MOSCOW: Experts in an interview with RT revealed that the true reason for fallout between Islamabad and Washington is not related to terrorism, but rather to the growing influence of China in Pakistan.
In recent years, Beijing has been increasingly influencing the regional alignment of forces. It is this expansion of Pakistani-Chinese contacts that allows Islamabad to pursue a more independent policy toward Washington.
The US seems dissatisfied with this growth of Chinese influence in the region especially against the backdrop of the escalation of the Sino-US contradictions over the disputed islands in the South China Sea, North Korean issues and also on trade and economic issues.
High stakes for economic boost
As part of its “One Belt, One Road” project Beijing is pumping $55 billion into its neighbor: Pakistan is building power plants, roads and railways to give its infrastructure a much-needed upgrade.
According to The Financial Times, estimates from the Pakistan Business Council suggest the projects could account for 20 percent of the country’s GDP over the next five years and boost growth by about 3 percentage points.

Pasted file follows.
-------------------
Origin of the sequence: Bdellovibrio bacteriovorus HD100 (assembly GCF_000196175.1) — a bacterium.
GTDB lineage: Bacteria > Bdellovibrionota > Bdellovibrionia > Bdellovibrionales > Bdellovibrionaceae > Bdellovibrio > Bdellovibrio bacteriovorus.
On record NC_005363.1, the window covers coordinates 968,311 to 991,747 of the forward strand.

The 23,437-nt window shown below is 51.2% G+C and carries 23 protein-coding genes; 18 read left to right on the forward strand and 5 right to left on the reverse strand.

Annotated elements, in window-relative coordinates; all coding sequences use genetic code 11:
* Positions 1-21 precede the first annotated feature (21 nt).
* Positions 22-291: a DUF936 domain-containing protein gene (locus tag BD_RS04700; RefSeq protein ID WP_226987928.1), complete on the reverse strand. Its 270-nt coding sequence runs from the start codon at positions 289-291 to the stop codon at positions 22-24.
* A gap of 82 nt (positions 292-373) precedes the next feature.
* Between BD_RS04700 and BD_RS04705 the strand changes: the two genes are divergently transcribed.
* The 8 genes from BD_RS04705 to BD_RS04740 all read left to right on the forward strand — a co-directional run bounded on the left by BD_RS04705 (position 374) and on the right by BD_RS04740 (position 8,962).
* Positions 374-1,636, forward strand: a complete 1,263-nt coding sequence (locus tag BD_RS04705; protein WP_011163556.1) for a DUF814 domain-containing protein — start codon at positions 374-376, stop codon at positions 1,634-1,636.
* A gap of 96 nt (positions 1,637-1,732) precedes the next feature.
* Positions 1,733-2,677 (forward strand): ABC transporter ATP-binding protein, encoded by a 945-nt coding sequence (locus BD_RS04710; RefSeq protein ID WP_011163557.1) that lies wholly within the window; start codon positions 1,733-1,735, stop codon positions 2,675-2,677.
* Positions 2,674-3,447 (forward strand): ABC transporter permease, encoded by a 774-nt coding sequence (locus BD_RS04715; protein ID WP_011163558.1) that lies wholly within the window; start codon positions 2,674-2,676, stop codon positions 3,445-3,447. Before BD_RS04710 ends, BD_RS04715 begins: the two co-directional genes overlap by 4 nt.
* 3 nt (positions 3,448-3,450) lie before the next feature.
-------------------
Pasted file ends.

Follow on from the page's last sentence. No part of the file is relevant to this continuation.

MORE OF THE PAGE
“Preconditions for fallout between the United States and Pakistan existed for a long time,” political analyst Boris Volkhonsky said in an interview with RT.
“Islamabad has long and steadily reproached with Beijing and now it is China that is becoming the main investor in connection with the construction of the Sino-Pakistani economic corridor.
And this, of course, does not suit the US at all – this is the real cause of friction, not Islamabad's policy in Afghanistan,” Volkhonsky said.